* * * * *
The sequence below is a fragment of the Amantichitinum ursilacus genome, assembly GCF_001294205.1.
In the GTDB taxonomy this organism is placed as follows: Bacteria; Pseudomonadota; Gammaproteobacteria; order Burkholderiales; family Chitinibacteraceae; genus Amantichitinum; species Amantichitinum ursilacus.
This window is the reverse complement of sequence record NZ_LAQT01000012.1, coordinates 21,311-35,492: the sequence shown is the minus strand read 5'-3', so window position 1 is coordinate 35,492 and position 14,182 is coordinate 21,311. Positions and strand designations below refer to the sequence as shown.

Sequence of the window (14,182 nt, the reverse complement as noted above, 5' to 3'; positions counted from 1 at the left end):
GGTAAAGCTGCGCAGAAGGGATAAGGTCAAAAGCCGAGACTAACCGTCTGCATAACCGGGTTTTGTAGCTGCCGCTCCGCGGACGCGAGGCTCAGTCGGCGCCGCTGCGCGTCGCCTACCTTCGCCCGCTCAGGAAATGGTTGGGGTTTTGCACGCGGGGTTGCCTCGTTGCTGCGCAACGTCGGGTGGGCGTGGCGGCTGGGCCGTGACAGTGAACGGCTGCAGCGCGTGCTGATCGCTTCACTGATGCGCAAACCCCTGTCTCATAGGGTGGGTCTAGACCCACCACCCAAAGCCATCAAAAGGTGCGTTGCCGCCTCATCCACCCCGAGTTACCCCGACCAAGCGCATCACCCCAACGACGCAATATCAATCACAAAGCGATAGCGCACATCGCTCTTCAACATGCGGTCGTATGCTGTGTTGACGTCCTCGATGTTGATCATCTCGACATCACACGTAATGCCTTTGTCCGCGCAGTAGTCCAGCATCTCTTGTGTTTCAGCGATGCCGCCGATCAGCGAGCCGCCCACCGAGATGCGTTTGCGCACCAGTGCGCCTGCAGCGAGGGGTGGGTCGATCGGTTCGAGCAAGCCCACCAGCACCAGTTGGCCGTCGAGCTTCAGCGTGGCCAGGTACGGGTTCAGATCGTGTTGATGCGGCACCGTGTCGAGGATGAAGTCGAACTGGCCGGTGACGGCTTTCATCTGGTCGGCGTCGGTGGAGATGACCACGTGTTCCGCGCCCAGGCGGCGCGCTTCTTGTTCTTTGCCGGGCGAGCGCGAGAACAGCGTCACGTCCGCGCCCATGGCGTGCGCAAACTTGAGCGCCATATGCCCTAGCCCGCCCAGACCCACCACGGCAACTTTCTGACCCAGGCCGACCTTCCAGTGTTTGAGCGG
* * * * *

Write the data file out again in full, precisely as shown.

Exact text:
The sequence below is a fragment of the Amantichitinum ursilacus genome, assembly GCF_001294205.1.
In the GTDB taxonomy this organism is placed as follows: Bacteria; Pseudomonadota; Gammaproteobacteria; order Burkholderiales; family Chitinibacteraceae; genus Amantichitinum; species Amantichitinum ursilacus.
This window is the reverse complement of sequence record NZ_LAQT01000012.1, coordinates 21,311-35,492: the sequence shown is the minus strand read 5'-3', so window position 1 is coordinate 35,492 and position 14,182 is coordinate 21,311. Positions and strand designations below refer to the sequence as shown.

Sequence of the window (14,182 nt, the reverse complement as noted above, 5' to 3'; positions counted from 1 at the left end):
GGTAAAGCTGCGCAGAAGGGATAAGGTCAAAAGCCGAGACTAACCGTCTGCATAACCGGGTTTTGTAGCTGCCGCTCCGCGGACGCGAGGCTCAGTCGGCGCCGCTGCGCGTCGCCTACCTTCGCCCGCTCAGGAAATGGTTGGGGTTTTGCACGCGGGGTTGCCTCGTTGCTGCGCAACGTCGGGTGGGCGTGGCGGCTGGGCCGTGACAGTGAACGGCTGCAGCGCGTGCTGATCGCTTCACTGATGCGCAAACCCCTGTCTCATAGGGTGGGTCTAGACCCACCACCCAAAGCCATCAAAAGGTGCGTTGCCGCCTCATCCACCCCGAGTTACCCCGACCAAGCGCATCACCCCAACGACGCAATATCAATCACAAAGCGATAGCGCACATCGCTCTTCAACATGCGGTCGTATGCTGTGTTGACGTCCTCGATGTTGATCATCTCGACATCACACGTAATGCCTTTGTCCGCGCAGTAGTCCAGCATCTCTTGTGTTTCAGCGATGCCGCCGATCAGCGAGCCGCCCACCGAGATGCGTTTGCGCACCAGTGCGCCTGCAGCGAGGGGTGGGTCGATCGGTTCGAGCAAGCCCACCAGCACCAGTTGGCCGTCGAGCTTCAGCGTGGCCAGGTACGGGTTCAGATCGTGTTGATGCGGCACCGTGTCGAGGATGAAGTCGAACTGGCCGGTGACGGCTTTCATCTGGTCGGCGTCGGTGGAGATGACCACGTGTTCCGCGCCCAGGCGGCGCGCTTCTTGTTCTTTGCCGGGCGAGCGCGAGAACAGCGTCACGTCCGCGCCCATGGCGTGCGCAAACTTGAGCGCCATATGCCCTAGCCCGCCCAGACCCACCACGGCAACTTTCTGACCCAGGCCGACCTTCCAGTGTTTGAGCGG